Congress and the President are seriously considering a cut in Medicare benefits. There is no doubt that Republicans are itching to cut both Medicare and Social Security benefits. I will not be surprised if the proponents of cutting Medicare and Social Security as a means of reducing the federal deficit succeed – especially considering Obama’s and many Democrats’ willingness to cave in to the whacky right wing.
Propaganda blaming a growing elderly population for health care inflation and, consequently, a ballooning Medicare budget, is pervasive, and unquestioned. The mainstream media has bought, lock-stock-and-barrel, the narrative created by power-elite and conservative think tanks such as the Cato Institute, the Heritage Foundation, the Committee for a Responsible Federal Budget, the Bipartisan Policy Commission, etc., etc. This narrative – i.e. all these old people are busting the budget – is, at best, based on ignorance. At worst it is an out and out lie.
As CBO research determined in 2008, an increase in the elderly population adds very little to health care cost inflation (see Technological Change & the Growth of Health Care Spending at http://www.cbo.gov/ftpdocs/89xx/doc8947/01-31-TechHealth.pdf). Furthermore, the so-called “Baby Boom” generation will not become eligible for Medicare instantaneously. Currently, the 65+ population comprises 13% of the U.S. population. This age group will gradually increase to 21% by 2035. The elderly population will level off at 21% and remain at that level into the foreseeable future (U.S. Census Bureau at http://www.census.gov/population/www/socdemo/age/).
What you don’t hear on NPR, PBS, NBC, ABC or read in the New York Times, USA Today or in any other media outlet is this: the United States devotes approximately 17% of GDP and nearly $8,000 per capita to health care. The following GDP and per capita health care expenditures pertain to some other industrialized nations – none of which come close to spending what the U.S. spends: (1) United Kingdom, 9% GDP & $3,200 per capita, (2) Sweden, 10% of GDP & $4,000 per capita, (3) Spain, 9.2% of GDP & $3,000 per capita, (4) Japan, 10% of GDP & $3,000 per capita. Norway is the country that comes closest to the U.S. in per capita spending: $5,500 per capita. However, health care spending is only 10% of GDP in Norway. You can check health care spending in all advanced industrialized countries at http://www.oecd.org/document/16/0,3343,en_2649_34631_2085200_1_1_1_1,00.html.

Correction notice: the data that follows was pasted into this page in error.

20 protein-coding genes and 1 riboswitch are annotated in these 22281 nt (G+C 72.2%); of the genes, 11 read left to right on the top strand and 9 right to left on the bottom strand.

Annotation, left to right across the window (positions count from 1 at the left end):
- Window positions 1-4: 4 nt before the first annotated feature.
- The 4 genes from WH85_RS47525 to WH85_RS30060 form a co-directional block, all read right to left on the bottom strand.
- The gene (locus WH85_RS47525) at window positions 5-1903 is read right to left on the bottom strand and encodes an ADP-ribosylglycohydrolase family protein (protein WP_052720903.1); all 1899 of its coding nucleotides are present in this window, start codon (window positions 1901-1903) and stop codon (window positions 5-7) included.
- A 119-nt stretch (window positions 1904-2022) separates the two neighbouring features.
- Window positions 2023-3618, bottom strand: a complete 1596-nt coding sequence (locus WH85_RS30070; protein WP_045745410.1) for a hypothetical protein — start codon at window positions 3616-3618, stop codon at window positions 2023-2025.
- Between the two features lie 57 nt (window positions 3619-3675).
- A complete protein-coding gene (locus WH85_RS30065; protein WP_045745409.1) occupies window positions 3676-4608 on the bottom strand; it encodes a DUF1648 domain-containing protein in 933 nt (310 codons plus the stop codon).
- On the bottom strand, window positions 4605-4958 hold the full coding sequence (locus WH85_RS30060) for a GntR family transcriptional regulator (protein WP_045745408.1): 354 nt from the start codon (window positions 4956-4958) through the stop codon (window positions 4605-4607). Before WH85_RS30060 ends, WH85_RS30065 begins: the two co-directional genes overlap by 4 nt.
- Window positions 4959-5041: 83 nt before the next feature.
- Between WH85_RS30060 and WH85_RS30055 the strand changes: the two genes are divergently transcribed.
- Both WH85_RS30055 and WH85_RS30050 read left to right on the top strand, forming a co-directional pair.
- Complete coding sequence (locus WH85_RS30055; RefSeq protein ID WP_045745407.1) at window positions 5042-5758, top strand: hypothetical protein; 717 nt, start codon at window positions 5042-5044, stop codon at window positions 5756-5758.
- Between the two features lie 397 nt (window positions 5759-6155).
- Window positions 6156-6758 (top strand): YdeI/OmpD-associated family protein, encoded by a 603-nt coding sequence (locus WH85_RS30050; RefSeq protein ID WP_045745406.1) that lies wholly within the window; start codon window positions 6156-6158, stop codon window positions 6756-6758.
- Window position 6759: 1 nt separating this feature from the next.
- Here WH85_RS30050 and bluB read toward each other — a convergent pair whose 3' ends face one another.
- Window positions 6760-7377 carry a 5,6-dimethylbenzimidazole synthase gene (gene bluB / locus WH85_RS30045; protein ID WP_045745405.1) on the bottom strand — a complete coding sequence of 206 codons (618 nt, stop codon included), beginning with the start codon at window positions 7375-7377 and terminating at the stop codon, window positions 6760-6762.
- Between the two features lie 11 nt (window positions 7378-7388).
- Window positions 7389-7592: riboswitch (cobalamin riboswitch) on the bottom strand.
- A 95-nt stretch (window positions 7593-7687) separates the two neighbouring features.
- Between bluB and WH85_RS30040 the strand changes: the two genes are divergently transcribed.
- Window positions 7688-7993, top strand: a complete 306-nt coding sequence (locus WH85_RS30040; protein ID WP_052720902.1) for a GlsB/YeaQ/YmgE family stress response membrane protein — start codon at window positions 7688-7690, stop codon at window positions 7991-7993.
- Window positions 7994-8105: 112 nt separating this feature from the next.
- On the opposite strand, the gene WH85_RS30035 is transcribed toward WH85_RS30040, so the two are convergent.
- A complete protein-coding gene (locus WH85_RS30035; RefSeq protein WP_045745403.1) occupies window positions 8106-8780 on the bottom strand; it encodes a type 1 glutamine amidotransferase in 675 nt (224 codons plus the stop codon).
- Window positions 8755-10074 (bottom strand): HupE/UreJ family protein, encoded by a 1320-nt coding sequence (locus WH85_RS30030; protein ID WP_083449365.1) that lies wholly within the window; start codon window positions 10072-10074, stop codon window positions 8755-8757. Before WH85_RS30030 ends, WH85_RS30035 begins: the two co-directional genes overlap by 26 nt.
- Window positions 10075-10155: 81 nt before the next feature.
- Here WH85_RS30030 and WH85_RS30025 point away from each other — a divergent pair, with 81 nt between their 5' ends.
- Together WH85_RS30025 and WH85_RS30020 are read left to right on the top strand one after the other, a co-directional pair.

All of the countries listed above – along with all other countries listed by the OECD – provide health care to all of its citizens, while 50 million U.S. citizens have no health insurance and at least 150 million are under insured or at the mercy of power health insurance companies that could terminate coverage under some pretense or other. Another thing happens in the U.S. that happens in no other country of the world: the U.S. Congress and the “medical industrial complex” collude to restrict competitiveness and reward corporate conglomerates.
Medicare has served as a conduit of U.S. taxpayer money to corporations such as G.E., Johnson & Johnson, Merck, and Siemens (a German company that helped exterminate Jews during the Holocaust). As the eminent economist Dean Baker has indicated, health care in the U.S. operates outside of the basic free market concept of “marginal cost pricing.” The cost of an X-ray is not priced at what the next X-ray costs to provide plus a profit. The price of X-rays and all other medical services set by oligopolies in collusion with the government.
The elderly are not responsible for out of control government spending. Corruption in the U.S. Congress is responsible. It will be the poor and the middle class that will take the blame while the health care industry continues to reap the benefits.